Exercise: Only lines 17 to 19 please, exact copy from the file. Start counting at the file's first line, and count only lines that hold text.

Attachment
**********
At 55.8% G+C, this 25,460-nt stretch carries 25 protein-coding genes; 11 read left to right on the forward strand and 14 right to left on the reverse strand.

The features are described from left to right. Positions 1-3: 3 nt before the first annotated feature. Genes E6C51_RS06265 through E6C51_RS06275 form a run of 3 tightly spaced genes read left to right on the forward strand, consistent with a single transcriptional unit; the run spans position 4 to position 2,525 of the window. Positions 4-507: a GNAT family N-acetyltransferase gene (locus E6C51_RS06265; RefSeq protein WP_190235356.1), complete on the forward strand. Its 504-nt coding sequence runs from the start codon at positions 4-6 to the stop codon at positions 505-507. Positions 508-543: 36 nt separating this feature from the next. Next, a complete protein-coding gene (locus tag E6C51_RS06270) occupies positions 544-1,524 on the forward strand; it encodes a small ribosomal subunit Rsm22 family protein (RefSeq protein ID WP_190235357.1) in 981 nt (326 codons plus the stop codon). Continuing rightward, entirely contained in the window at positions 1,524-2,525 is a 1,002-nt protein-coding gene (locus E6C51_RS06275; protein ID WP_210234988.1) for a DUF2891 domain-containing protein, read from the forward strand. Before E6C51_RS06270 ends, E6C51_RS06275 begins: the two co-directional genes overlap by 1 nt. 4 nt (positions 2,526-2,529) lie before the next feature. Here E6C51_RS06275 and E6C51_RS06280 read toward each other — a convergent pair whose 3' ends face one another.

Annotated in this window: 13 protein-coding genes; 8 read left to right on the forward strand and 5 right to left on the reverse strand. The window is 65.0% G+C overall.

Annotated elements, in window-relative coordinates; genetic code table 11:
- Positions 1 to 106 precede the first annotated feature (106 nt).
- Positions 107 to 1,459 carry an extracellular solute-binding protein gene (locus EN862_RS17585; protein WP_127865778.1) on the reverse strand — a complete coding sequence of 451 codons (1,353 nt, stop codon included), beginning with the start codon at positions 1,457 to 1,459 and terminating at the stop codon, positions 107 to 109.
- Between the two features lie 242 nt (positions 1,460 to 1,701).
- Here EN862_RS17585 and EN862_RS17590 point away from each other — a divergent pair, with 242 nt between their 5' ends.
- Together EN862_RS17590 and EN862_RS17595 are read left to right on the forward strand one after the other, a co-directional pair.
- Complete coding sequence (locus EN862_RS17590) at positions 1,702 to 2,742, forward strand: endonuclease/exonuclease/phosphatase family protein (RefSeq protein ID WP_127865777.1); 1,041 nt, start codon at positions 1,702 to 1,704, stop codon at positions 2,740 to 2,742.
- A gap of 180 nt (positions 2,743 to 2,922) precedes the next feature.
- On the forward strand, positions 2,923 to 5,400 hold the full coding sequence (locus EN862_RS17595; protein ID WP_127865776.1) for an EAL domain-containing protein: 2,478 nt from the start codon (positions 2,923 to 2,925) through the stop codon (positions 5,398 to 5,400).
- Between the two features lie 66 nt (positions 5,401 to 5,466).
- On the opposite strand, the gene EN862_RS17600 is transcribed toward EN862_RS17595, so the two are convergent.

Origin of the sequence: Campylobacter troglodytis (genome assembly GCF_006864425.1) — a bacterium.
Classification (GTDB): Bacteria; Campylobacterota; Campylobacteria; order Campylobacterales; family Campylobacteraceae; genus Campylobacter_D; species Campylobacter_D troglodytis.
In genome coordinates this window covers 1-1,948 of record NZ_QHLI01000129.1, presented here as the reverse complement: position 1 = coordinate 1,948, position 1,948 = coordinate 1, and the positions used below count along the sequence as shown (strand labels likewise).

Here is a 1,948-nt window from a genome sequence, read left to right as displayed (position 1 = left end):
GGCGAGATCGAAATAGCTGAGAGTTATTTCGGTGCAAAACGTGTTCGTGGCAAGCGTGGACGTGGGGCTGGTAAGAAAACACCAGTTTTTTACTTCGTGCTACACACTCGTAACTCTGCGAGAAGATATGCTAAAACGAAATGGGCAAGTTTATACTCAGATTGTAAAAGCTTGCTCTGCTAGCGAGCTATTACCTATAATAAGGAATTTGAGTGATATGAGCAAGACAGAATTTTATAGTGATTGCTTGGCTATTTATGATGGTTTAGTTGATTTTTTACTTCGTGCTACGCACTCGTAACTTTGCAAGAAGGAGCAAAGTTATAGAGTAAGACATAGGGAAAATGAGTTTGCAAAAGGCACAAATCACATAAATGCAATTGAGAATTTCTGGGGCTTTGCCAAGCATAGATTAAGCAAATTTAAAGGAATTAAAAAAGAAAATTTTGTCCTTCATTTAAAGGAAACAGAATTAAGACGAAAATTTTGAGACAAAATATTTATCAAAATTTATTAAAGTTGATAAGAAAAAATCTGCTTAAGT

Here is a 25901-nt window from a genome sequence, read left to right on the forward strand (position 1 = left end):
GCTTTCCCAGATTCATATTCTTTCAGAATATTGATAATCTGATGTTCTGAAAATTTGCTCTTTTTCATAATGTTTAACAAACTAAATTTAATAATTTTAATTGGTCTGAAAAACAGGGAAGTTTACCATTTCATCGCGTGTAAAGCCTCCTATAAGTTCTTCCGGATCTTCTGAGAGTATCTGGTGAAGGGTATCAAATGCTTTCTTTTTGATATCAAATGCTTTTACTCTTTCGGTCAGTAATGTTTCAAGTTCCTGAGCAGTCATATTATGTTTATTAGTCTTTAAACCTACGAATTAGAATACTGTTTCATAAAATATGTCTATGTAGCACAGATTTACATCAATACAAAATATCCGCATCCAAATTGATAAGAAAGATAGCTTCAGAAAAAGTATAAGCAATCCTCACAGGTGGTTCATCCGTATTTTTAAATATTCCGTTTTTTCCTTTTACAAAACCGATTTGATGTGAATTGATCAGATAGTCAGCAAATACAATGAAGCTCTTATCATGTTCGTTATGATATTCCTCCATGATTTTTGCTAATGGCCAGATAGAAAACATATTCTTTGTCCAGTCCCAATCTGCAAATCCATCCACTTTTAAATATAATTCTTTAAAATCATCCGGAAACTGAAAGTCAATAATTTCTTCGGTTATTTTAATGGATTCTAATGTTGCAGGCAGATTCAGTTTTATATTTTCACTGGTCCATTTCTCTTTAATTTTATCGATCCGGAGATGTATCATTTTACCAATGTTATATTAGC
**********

In genome coordinates this window covers 1-1,948 of record NZ_QHLI01000129.1, presented here as the reverse complement: position 1 = coordinate 1,948, position 1,948 = coordinate 1, and the positions used below count along the sequence as shown (strand labels likewise).

Here is a 1,948-nt window from a genome sequence, read left to right as displayed (position 1 = left end):
GGCGAGATCGAAATAGCTGAGAGTTATTTCGGTGCAAAACGTGTTCGTGGCAAGCGTGGACGTGGGGCTGGTAAGAAAACACCAGTTTTTTACTTCGTGCTACACACTCGTAACTCTGCGAGAAGATATGCTAAAACGAAATGGGCAAGTTTATACTCAGATTGTAAAAGCTTGCTCTGCTAGCGAGCTATTACCTATAATAAGGAATTTGAGTGATATGAGCAAGACAGAATTTTATAGTGATTGCTTGGCTATTTATGATGGTTTAGTTGATTTTTTACTTCGTGCTACGCACTCGTAACTTTGCAAGAAGGAGCAAAGTTATAGAGTAAGACATAGGGAAAATGAGTTTGCAAAAGGCACAAATCACATAAATGCAATTGAGAATTTCTGGGGCTTTGCCAAGCATAGATTAAGCAAATTTAAAGGAATTAAAAAAGAAAATTTTGTCCTTCATTTAAAGGAAACAGAATTAAGACGAAAATTTTGAGACAAAATATTTATCAAAATTTATTAAAGTTGATAAGAAAAAATCTGCTTAAGT